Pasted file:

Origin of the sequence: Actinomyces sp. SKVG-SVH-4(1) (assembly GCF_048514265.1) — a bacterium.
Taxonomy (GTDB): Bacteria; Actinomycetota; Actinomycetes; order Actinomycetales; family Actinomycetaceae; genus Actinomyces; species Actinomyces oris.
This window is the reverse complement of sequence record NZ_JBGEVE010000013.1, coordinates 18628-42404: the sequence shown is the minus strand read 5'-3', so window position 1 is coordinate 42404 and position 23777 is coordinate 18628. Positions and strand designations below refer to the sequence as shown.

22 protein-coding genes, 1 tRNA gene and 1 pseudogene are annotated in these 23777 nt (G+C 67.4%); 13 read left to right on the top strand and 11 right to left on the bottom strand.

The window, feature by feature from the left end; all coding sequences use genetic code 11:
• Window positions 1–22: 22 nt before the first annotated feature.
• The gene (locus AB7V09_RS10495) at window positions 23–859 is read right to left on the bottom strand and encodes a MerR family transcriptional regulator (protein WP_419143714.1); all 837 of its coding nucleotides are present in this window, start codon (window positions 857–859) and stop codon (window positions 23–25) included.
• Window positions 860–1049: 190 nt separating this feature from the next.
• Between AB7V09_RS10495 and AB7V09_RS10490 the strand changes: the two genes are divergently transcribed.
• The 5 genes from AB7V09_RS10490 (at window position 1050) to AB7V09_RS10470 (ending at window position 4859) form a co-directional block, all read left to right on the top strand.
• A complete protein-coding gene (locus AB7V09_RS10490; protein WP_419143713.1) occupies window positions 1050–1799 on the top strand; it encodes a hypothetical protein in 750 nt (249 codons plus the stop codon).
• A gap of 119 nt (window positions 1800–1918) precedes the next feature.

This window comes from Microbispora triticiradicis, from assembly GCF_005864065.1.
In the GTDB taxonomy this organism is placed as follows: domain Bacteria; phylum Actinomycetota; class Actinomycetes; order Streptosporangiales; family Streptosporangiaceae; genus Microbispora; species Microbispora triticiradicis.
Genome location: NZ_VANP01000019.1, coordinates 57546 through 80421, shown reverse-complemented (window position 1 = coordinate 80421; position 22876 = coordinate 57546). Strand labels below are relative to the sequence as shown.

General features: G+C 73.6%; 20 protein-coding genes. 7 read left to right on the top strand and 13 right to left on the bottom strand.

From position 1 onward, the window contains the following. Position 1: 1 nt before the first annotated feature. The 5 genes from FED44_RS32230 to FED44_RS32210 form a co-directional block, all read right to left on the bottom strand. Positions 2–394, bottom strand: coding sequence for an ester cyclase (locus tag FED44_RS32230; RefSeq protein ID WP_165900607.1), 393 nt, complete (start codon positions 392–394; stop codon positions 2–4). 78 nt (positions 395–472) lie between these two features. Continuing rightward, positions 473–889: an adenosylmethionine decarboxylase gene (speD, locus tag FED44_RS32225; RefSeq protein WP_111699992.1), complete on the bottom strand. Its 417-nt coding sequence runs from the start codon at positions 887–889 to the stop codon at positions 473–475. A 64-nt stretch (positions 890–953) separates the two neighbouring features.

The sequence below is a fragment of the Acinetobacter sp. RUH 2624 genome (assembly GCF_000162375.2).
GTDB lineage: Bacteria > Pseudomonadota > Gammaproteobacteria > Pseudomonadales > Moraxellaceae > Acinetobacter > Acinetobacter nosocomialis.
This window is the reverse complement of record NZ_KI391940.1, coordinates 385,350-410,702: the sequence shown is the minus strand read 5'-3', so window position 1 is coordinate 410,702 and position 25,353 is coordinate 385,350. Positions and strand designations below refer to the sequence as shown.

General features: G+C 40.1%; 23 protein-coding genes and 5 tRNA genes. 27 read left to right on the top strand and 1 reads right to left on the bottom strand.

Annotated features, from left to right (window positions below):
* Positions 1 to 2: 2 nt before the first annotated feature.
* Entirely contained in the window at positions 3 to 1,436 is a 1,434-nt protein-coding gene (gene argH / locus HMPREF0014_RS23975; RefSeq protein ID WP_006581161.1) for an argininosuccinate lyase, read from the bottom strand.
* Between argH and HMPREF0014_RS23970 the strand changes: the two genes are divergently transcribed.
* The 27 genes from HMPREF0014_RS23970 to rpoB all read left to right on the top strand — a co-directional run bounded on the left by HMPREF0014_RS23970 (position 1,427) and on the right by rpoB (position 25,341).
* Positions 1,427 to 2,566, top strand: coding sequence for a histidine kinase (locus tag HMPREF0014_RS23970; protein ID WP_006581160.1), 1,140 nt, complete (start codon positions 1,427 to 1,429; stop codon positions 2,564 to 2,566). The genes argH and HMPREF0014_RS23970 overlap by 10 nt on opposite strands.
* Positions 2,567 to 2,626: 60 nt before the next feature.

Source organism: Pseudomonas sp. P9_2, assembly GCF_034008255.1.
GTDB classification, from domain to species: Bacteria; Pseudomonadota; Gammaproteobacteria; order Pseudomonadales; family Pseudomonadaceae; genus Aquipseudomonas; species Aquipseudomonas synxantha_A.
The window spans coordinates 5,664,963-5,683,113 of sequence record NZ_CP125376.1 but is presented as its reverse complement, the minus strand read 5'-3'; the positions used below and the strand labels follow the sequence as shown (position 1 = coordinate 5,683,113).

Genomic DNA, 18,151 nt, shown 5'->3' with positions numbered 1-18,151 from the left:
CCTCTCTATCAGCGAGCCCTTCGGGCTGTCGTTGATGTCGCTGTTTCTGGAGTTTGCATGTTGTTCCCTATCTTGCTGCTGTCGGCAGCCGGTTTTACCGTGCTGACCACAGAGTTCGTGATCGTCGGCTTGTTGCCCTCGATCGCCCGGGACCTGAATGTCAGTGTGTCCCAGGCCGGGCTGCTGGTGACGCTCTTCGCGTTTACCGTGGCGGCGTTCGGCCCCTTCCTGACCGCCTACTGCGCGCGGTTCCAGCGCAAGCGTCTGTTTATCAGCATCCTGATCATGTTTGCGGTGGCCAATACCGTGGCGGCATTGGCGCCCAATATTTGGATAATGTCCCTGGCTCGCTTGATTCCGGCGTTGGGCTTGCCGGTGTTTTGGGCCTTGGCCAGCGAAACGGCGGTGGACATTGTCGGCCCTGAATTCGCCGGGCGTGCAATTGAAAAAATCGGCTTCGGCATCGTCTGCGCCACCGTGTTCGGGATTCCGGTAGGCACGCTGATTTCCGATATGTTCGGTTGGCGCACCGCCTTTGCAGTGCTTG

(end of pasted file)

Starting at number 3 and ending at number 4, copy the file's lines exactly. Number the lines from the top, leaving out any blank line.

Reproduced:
This window is the reverse complement of sequence record NZ_JBGEVE010000013.1, coordinates 18628-42404: the sequence shown is the minus strand read 5'-3', so window position 1 is coordinate 42404 and position 23777 is coordinate 18628. Positions and strand designations below refer to the sequence as shown.

22 protein-coding genes, 1 tRNA gene and 1 pseudogene are annotated in these 23777 nt (G+C 67.4%); 13 read left to right on the top strand and 11 right to left on the bottom strand.